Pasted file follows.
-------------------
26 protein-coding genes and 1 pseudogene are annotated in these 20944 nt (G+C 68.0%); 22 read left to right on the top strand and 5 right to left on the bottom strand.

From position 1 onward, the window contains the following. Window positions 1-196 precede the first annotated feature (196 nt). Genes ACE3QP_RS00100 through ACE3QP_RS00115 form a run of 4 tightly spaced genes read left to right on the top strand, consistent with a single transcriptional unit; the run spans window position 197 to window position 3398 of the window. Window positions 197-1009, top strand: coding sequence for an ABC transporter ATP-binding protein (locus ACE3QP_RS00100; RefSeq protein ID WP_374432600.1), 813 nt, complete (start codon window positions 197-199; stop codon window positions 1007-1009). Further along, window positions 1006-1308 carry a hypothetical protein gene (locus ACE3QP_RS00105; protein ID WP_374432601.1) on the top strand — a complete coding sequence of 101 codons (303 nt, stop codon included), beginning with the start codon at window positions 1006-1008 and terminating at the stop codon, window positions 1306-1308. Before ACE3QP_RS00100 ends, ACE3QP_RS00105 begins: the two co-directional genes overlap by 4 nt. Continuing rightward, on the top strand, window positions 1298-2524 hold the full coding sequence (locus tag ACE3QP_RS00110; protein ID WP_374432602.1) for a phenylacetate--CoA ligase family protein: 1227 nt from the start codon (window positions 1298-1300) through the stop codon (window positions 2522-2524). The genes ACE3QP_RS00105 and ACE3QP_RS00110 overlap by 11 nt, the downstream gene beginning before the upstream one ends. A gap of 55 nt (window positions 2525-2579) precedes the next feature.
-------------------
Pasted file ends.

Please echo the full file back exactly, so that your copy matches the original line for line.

26 protein-coding genes and 1 pseudogene are annotated in these 20944 nt (G+C 68.0%); 22 read left to right on the top strand and 5 right to left on the bottom strand.

From position 1 onward, the window contains the following. Window positions 1-196 precede the first annotated feature (196 nt). Genes ACE3QP_RS00100 through ACE3QP_RS00115 form a run of 4 tightly spaced genes read left to right on the top strand, consistent with a single transcriptional unit; the run spans window position 197 to window position 3398 of the window. Window positions 197-1009, top strand: coding sequence for an ABC transporter ATP-binding protein (locus ACE3QP_RS00100; RefSeq protein ID WP_374432600.1), 813 nt, complete (start codon window positions 197-199; stop codon window positions 1007-1009). Further along, window positions 1006-1308 carry a hypothetical protein gene (locus ACE3QP_RS00105; protein ID WP_374432601.1) on the top strand — a complete coding sequence of 101 codons (303 nt, stop codon included), beginning with the start codon at window positions 1006-1008 and terminating at the stop codon, window positions 1306-1308. Before ACE3QP_RS00100 ends, ACE3QP_RS00105 begins: the two co-directional genes overlap by 4 nt. Continuing rightward, on the top strand, window positions 1298-2524 hold the full coding sequence (locus tag ACE3QP_RS00110; protein ID WP_374432602.1) for a phenylacetate--CoA ligase family protein: 1227 nt from the start codon (window positions 1298-1300) through the stop codon (window positions 2522-2524). The genes ACE3QP_RS00105 and ACE3QP_RS00110 overlap by 11 nt, the downstream gene beginning before the upstream one ends. A gap of 55 nt (window positions 2525-2579) precedes the next feature.